“Aren’t you ashamed of yourself?” Many of us grow up hearing those words. I know I did. In fact, the first specific incident I remember is as clear to me today as it was when it happened.
I was three years old, and I had a beautiful red and white tricycle that was my pride and joy. Our driveway was being re-tarred, and my mother allowed me to pedal my tricycle up and down the sidewalk with strict orders to stay off the driveway.
So I did, for what seemed like a long while. Eventually, the workmen left, and it looked so nice and smooth. I could imagine my wheels just gliding over the surface. I waited a little longer and decided it had to be dry by then.
You can guess what happened next.
The Shame Game
Many parents play it. Often times they don’t seem to realize the damage it can cause, how important it is when correcting their children that they separate the child from the transgression. Somewhere along the line, some of us become the transgression.
For those of you whose parents who didn’t make bad behavior belong to bad children, you probably grew up with a healthy sense of guilt. Guilt doesn’t become personal. It simply motivates you to do better.
Shame, on the other hand, causes us to become so preoccupied with what other people think of us that we lose ourselves in the process. We feel like there is something wrong with us. I remember feeling like a fraud whenever someone complimented me on any accomplishment. I thought I had just gotten lucky, and any day, people would see that I really didn’t know what I was doing.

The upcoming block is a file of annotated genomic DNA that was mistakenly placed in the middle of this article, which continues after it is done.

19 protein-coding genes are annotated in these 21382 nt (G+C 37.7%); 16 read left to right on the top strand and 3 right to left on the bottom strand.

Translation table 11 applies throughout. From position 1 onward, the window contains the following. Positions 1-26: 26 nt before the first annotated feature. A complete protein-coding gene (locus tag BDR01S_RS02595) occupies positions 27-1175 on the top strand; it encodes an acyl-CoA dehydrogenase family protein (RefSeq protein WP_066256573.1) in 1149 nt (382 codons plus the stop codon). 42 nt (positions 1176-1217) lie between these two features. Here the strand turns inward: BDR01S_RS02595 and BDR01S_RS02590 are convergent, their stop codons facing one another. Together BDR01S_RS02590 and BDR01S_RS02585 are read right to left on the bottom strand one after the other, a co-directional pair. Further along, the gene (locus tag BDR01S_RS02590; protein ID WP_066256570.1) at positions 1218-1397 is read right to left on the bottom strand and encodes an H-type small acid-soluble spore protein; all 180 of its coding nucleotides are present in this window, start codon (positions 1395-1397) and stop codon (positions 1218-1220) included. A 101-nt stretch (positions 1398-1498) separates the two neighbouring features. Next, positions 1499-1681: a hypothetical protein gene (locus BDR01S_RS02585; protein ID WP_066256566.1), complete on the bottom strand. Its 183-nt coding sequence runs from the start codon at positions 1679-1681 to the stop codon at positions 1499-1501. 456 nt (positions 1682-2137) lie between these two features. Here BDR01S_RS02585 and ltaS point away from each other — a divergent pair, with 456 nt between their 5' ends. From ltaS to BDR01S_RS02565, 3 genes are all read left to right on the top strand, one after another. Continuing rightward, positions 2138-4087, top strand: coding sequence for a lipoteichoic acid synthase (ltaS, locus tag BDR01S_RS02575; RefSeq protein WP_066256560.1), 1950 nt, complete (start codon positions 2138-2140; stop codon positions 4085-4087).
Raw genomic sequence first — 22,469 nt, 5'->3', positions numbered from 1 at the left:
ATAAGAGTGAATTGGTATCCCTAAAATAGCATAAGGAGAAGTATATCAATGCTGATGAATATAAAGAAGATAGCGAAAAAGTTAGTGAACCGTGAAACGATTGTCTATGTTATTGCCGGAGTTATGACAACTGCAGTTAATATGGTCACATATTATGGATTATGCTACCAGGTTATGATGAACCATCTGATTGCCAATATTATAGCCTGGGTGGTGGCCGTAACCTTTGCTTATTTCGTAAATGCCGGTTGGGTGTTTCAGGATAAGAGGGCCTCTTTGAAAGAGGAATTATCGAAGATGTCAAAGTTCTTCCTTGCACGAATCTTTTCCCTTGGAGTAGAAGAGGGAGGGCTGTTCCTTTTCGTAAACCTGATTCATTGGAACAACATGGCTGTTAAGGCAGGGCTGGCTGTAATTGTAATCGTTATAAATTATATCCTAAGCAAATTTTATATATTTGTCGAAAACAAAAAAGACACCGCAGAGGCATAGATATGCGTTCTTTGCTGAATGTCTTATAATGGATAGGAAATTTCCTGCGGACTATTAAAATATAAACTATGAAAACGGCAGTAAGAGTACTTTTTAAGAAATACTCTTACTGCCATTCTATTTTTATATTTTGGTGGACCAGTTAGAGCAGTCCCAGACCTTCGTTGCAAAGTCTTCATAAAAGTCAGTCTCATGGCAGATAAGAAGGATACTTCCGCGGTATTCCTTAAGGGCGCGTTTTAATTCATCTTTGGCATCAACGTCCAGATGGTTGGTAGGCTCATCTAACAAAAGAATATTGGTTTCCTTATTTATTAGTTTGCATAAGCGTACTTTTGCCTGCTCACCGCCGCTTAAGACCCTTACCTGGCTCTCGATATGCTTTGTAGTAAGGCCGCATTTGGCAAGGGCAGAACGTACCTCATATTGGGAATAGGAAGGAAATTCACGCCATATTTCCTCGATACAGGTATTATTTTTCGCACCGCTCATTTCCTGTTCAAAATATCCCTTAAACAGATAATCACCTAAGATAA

The Greater The Shame, The Higher The Risk
Feeling like a loser is a rough road to travel through life. It makes you want to escape, and substance abuse looks pretty exciting, because it allows you to take a trip outside of your own mind for a little while.
Everything gets turned upside down pretty quickly after we find our escape of choice. That escape becomes the only good part of our lives. The rest is something we have to endure, to get through, and getting high is our reward.
In the beginning, I simply liked it, and staying in it felt like a choice. But as soon as my new lifestyle began interfering with my responsibilities and negatively affecting my relationships, I felt even more shame. My respite became a prison.
That’s the cycle of addiction.
We weren’t born with shame. Shame is learned behavior. Then that shame turns to fear, and we get stuck. Once I understood that my shame wasn’t a natural part of me, I realized I could unlearn it.
Four things helped me release my shame:
- Courage – I had to be brave enough to face my fear and talk to someone who understood the journey. By taking that first big step, I connected with someone who didn’t judge me, and it made it a little bit easier to stop judging myself.
- Connection – I began attending NA meetings. Sharing my story with a group of people who all get it was incredibly empowering.
- Listening – Once I felt connected, I was able to listen to the stories of other’s journeys, and I developed compassion.
- Empathy – Developing compassion for myself and others led me to relate, to empathize, with others. Giving and receiving empathy is the key to releasing shame.
By the time you reach empathy, you’re home free, because you have already forgiven yourself.
If you or your loved one needs help and would like to make a full recovery, please call us today at (877)-447-4977 and speak with one of our experienced and professional intake advisors about the treatment options that best suits your needs.